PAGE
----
In addition, thermal emissivity provides constraints on recent volcanic activity and therefore on the thermal conditions in the interior that may make magmatism feasible. Emissivity measurements for Venus’ southern hemisphere by Venus Express revealed a number of regions of anomalously high emissivity. These high values do not imply thermal anomalies, but rather are consistent with fresh, unweathered basaltic composition (Smrekar et al. 2010). Each of these features had previously been identified as having the broad topographic rises and major volcanoes analogous to terrestrial hotspot features (McGill 1994). The gravity anomalies for nine such features are interpreted as indicative of active mantles plumes (Smrekar and Phillips 1991; Kiefer and Hager 1991; Smrekar 1994), which offers insight into the planform of Venus’ mantle flow (e.g., Huang et al. 2013; Rolf et al. 2018b). The presence of high emissivity and gravity anomalies at both large-scale rift-dominated and corona-dominated features is consistent with current activity at small and large plumes (Smrekar et al. 2010), rather than requiring different convective regimes to allow their formation (Jellinek et al. 2002). The inferred number of hotspots places bounds on mantle viscosity (\(\leq10^{20}\) Pa s, if the mantle is mostly internally heated) and core temperature (≥1700 K, Smrekar and Sotin 2012). Future data may reveal evidence of additional locations of recent volcanism and find evidence of additional small-scale plumes at depth, thus providing further insights into mantle temperature and planform.

3.1.5 Surface Tectonic Features Linked to the Deep Interior

Observations of the distributions, types, and spatial and temporal relations of tectonic and volcanic landforms provide important constraints for models of Venus’ interior. These constraints include estimates of surface strains, areas of crustal shortening and extension, regions of stratigraphically young volcanism, and the extent and distribution of likely active surface features (see Ghail et al. 2023). A key question for this chapter is to what extent are interior processes manifested at Venus’ surface? Gravity–topography admittance ratios obtained during the Magellan mission indicated that some portions of the planet are dynamically supported. For example, the large volcanic rises – such as Beta, Atla and Themis Regiones – and several smaller rises are consistent with their being supported by large mantle upwellings (e.g., Smrekar and Phillips 1991). It is notable that the volcanic flows hosting geochemical evidence of incomplete weathering (e.g., Smrekar et al. 2010; Brossier et al. 2020) are those interpreted to be comparable to hotspots on Earth (Smrekar 1994).

Another issue is whether mantle forces drive large-scale horizontal motion on Venus? There is no morphological evidence for Earth-like oceanic plate movement and convergent (rather than roll-back or retrograde) subduction on Venus today. Nonetheless, because of the high surface temperature, there may be a weak layer within the lower crust or upper mantle, akin to the rheological layering in continental lithosphere on Earth (Buck 1992; Ghail 2015). If so, tractions from mantle flow on this low-strength layer may drive surface deformation (e.g., Leftwich et al. 1999). Rheological data for Venus’ lithosphere is sparse, but there is a geological basis for interpreting lateral motions on the planet. For example, Harris and Bédard (2013, 2014) documented evidence for Lakshmi Planum having collided with Ishtar Terra. Their work proposed that, akin to how continents move on Earth, mantle flow on Venus may have pushed against a deep lithospheric keel of Lakshmi Planum, driving it northwards over perhaps 1000s of kilometres. Similar deep-seated mantle flow may have led to major shear displacements between Ovda and Thetis Regiones. Recent work has suggested more modest horizontal motions, too, again potentially driven by mantle flow. Numerous portions of Venus’ lowlands feature intersecting bands of extensional and shortening structures (termed ‘groove belts’ and ‘ridge belts’, respectively) that delineate smooth plains-filled lows (Byrne et al. 2021). Many such intersecting belts show evidence of lateral displacements and paint a picture of these plains-filled lows being mechanically coherent crustal blocks that have moved with respect to one another. Calculations from gravity-induced mantle flow show that the tractions arising from mantle motion today may transfer sufficient force to the surface at every location where these blocks have been observed—consistent with this motion having taken place geologically recently, and perhaps even ongoing (Byrne et al. 2021).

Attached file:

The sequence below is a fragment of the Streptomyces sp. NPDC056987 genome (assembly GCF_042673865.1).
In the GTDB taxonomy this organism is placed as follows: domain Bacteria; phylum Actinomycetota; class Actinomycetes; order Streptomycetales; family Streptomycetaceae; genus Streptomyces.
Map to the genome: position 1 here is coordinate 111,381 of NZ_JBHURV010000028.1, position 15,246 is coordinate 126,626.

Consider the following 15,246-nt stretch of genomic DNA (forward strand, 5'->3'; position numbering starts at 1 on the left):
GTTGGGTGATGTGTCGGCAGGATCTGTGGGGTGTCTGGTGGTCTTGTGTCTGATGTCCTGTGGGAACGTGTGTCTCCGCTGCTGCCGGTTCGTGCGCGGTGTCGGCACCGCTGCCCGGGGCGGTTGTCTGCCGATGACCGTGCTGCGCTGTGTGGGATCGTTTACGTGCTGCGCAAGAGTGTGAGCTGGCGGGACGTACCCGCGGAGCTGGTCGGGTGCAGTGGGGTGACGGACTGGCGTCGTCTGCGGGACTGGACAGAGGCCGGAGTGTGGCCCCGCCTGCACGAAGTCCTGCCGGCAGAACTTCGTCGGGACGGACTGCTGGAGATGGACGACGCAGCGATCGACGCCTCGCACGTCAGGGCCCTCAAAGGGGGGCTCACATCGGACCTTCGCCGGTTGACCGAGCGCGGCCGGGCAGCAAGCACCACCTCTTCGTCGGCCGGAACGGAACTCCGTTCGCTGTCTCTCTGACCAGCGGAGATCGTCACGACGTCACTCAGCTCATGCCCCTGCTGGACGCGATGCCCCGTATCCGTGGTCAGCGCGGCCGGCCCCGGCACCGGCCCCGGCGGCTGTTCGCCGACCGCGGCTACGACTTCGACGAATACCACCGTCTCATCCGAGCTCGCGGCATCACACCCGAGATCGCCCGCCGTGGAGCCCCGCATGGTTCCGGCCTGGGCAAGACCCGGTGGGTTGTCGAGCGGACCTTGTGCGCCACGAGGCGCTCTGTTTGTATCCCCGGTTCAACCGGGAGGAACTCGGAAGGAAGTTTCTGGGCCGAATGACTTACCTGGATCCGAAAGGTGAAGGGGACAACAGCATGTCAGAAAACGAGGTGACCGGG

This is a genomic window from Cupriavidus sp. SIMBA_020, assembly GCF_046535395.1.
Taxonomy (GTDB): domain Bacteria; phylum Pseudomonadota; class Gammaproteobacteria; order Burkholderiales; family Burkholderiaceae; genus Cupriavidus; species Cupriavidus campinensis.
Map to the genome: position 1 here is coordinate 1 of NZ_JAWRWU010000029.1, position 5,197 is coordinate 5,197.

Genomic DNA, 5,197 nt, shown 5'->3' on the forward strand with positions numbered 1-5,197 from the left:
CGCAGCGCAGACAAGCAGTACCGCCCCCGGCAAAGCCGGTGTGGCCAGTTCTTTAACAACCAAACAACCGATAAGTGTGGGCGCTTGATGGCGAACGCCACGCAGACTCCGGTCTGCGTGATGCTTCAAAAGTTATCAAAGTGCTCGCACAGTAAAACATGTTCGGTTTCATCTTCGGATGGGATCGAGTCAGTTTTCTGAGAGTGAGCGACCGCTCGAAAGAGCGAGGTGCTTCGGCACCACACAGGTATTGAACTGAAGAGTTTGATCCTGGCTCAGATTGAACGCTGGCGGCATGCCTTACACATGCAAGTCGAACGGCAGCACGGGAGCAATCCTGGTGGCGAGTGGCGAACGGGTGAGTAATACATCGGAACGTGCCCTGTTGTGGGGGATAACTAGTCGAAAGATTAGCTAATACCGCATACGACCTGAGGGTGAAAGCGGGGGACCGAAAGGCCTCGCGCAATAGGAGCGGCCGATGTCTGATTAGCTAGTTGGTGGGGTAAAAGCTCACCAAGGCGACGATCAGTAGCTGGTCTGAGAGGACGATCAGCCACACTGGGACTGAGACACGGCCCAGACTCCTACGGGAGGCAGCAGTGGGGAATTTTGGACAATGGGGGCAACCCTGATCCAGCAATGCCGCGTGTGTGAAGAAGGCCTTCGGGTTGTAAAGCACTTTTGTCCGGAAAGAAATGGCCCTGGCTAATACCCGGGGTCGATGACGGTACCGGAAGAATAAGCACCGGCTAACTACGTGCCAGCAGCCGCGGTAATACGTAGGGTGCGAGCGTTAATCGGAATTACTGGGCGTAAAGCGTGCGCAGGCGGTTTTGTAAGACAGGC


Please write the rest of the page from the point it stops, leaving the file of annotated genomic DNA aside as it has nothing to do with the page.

Various modelling studies have focused on the formation of Venus’ prominent coronae, which are thought to have been formed by mantle upwelling impinging on the lithosphere (Stofan et al. 1992). The observed variety of their morphological forms can be explained by the spectrum of development of individual coronae (e.g., Stofan et al. 1991; Smrekar and Stofan 1997; Koch and Manga 1996; Hoogenboom and Houseman 2006; Gülcher et al. 2020). Models of plume upwelling generally evolve from domes to depressions; the opposite is true for models of corona formation above dripping or delaminating lithosphere (Hoogenboom and Houseman 2006; Piskorz et al. 2014). For coronae that form over small upwellings, a major unresolved question is the origin of the upwelling and their relationship to circulation patterns in the mantle. Are they shallow upwellings or do they rise up from the core–mantle boundary, like classical plumes on Earth (e.g., DePaolo and Manga 2003, French and Romanowicz 2015) and those inferred for large scale (1000-2000 km) features such as Atla Regio (e.g., Smrekar 1994)?

3.1.6 Magnetic Field